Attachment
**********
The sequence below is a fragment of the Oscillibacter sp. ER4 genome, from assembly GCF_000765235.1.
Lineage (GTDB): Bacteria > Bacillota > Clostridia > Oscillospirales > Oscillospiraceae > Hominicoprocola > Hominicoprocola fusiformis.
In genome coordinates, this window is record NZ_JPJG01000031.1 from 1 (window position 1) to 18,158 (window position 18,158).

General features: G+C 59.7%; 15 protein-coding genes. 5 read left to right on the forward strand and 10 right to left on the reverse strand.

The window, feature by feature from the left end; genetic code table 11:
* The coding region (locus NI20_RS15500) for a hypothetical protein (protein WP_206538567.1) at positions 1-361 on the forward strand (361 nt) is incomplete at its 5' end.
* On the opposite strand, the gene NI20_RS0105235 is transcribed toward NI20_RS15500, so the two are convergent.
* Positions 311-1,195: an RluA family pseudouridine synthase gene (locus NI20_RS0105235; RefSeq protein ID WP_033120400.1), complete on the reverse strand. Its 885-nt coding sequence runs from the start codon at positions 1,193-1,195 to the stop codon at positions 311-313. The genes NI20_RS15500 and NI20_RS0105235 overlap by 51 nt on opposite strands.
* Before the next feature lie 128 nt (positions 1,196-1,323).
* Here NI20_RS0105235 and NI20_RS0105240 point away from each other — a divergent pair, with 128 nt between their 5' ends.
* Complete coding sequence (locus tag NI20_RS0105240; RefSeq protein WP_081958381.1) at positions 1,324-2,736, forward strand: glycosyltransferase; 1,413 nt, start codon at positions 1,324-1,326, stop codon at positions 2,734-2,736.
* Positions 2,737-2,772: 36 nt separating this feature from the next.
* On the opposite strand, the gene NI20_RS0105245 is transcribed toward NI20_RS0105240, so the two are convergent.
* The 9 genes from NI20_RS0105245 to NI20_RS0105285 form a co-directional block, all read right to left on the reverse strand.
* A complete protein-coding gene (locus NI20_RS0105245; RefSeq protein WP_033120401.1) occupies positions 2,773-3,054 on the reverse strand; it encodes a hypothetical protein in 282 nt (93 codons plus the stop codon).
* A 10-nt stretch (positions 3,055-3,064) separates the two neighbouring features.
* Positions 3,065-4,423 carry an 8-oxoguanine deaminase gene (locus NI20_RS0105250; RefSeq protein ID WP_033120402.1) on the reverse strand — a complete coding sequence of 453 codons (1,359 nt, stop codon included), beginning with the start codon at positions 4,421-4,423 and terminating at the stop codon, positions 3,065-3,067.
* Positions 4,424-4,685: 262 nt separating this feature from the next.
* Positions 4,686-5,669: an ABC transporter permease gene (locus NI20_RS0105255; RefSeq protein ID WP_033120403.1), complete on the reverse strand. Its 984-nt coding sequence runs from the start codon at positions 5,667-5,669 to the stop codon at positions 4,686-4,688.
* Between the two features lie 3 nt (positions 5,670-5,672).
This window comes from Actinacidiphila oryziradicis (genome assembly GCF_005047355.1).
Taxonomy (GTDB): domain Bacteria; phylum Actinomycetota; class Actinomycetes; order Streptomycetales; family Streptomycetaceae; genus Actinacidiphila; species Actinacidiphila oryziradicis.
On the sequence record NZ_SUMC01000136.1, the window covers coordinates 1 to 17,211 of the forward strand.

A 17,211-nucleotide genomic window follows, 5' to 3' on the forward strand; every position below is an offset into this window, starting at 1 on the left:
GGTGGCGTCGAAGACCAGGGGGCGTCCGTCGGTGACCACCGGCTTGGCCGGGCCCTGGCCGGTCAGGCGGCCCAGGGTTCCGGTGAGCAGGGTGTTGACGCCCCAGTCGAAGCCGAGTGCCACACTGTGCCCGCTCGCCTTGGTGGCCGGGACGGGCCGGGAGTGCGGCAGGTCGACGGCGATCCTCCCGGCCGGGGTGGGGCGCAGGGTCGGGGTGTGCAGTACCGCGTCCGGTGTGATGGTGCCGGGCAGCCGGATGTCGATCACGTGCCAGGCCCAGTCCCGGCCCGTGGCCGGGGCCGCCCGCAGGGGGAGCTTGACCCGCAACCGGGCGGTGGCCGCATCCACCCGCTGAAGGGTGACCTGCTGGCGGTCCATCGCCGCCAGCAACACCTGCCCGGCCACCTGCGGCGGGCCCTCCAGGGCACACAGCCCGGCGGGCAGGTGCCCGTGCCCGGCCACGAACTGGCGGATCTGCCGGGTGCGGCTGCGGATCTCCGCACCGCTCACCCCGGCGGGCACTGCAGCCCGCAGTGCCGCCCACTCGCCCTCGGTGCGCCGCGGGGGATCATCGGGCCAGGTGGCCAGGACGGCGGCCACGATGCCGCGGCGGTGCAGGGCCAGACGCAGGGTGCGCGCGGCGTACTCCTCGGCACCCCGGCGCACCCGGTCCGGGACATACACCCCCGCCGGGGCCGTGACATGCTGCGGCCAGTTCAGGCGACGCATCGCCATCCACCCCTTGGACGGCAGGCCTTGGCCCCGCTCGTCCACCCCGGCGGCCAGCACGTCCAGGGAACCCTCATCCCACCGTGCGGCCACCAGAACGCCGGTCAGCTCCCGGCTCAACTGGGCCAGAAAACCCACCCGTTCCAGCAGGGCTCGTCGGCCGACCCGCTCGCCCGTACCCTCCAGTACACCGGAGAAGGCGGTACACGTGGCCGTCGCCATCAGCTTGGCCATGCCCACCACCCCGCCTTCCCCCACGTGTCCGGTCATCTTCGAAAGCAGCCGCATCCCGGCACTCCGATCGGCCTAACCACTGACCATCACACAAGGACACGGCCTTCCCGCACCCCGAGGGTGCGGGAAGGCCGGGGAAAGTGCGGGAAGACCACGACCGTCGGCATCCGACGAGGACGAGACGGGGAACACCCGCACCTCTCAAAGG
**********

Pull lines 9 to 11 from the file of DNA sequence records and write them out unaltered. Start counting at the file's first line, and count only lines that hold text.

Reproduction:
* Before the next feature lie 128 nt (positions 1,196-1,323).
* Here NI20_RS0105235 and NI20_RS0105240 point away from each other — a divergent pair, with 128 nt between their 5' ends.
* Complete coding sequence (locus tag NI20_RS0105240; RefSeq protein WP_081958381.1) at positions 1,324-2,736, forward strand: glycosyltransferase; 1,413 nt, start codon at positions 1,324-1,326, stop codon at positions 2,734-2,736.